Streaming video applications have become one of the primary ways people watch video content. This applies across personal mobile devices, tablets, computers, and also the larger, often shared, TV experience. Although basic guidelines for designing streaming app experiences for TV are widely available, there are many important details which can impact the overall experience.
In a series of upcoming posts, we’ll examine the current state of streaming TV platforms and applications as well as explore some often overlooked design details that separate great streaming apps from the competition.
One thing is certain, people expect their favorite streaming services and network content to be available wherever they choose to stream. This presents a challenge to content owners tasked with supporting an extensive number of smart devices, streaming platforms, and gaming devices with nuanced differences in interaction and controls. And it presents a challenge to those of us who design and develop software for these platforms to ensure that we understand and really nail the details.
Unlike mobile devices or computers, where people tend to be loyal to a single platform or brand, it’s not uncommon for people to use multiple streaming TV platforms in their home. According to Leichtman Research Group’s Connected TVs 2022 report — part of their nineteenth annual study on TVs in the US — 66% of all TV households have multiple types of connected TV devices, with a mean average of 3.9 devices per TV household. For example, a household might stream content via Samsung Smart TV or LG’s WebOS TV platform in one room while accessing the same streaming service on a Roku, Fire TV, Android TV, or Apple TV device or a game system like Xbox or Playstation in another. These platforms have many minor navigation and behavioral differences, but share a lot of the same rules and design language. It’s the small inconsistencies that tend to cause user confusion.
Using multiple streaming services
To further complicate matters, because of the siloed nature of network TV and streaming services, many people use several streaming apps. A recent survey from Nielsen’s April 2022 State of Play report found that 58% of Americans use three or more different paid streaming services. And this doesn’t include network TV streaming apps accessed by those with linear live TV subscriptions. It’s honestly all a bit overwhelming.
Using several different applications to address the same task is fairly unusual. Typically people choose one web browser, email client, music player, or Podcast app for their desired platform and stick with it. If their chosen web browser handles a particular task unusually or something doesn’t work quite as expected, they learn to work around it, live with it, or find a better solution.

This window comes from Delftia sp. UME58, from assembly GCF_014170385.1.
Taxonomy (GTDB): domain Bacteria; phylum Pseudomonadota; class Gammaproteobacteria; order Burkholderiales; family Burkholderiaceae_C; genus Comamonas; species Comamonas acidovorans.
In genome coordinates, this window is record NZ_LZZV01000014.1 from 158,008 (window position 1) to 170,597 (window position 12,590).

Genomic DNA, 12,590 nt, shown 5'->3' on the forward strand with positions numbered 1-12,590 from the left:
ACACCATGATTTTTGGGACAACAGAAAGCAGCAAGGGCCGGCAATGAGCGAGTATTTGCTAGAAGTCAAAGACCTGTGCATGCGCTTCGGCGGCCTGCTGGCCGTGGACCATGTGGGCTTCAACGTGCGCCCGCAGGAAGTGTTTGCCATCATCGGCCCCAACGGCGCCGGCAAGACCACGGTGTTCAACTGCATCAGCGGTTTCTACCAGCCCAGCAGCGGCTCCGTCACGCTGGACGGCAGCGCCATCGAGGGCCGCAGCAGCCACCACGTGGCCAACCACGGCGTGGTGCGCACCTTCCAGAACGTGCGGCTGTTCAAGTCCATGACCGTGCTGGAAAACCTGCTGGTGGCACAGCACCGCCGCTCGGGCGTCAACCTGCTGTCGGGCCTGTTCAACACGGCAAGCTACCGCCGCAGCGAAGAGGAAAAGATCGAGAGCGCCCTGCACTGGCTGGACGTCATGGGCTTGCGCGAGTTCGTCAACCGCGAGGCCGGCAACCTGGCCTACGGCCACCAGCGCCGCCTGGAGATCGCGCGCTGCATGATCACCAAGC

People are often not afforded this luxury with streaming apps. If a viewer wants to stream a popular new show or movie, it’s not uncommon for it to only be available “for free” via a single streaming service. This adds another layer of complication where users must learn to not only navigate multiple platforms but multiple streaming services as well, each with slight differences in navigation patterns and controls.
Streaming platform growth
According to Nielsen’s June 2022 Gauge report, live broadcast and cable TV is still currently the primary way people watch video content, accounting for over 57% of time spent across all video platforms. However, time spent with streaming video services grew 23.5% year-over-year to 33.7%. And it’s worth noting that Nielsen only counts paid streaming services in their streaming numbers. It’s unclear how they account for the streaming apps associated with traditional broadcast and cable networks, which would further increase the overall amount of time viewers spend accessing streaming apps for their video watching experience.
Netflix CEO Reed Hastings recently predicted in their second-quarter earnings report that linear TV’s dominance will end in the next five to ten years. This is almost certainly the direction things are heading. But if linear TV is to continue to be replaced with multiple streaming apps, we need to strive for a better, more consistent experience.
Consistency is unfortunately not always valued in design. Design portfolio social networks like Dribbble and Behance are structured such that interfaces that are unique and different are often what are most celebrated. These types of explorations are useful and can be exciting, but we shouldn’t forget that in real world scenarios that consider the larger ecosystem the product will reside in, the unique and different are often not in the user’s best interest. As designers, we should look to innovate when the standard approach is lacking and needs improvement, but a lot of the time the best thing we can do to be a good citizen of the ecosystems our products reside on and make our user’s experience frictionless and enjoyable is to follow the guidelines and standards of the platform.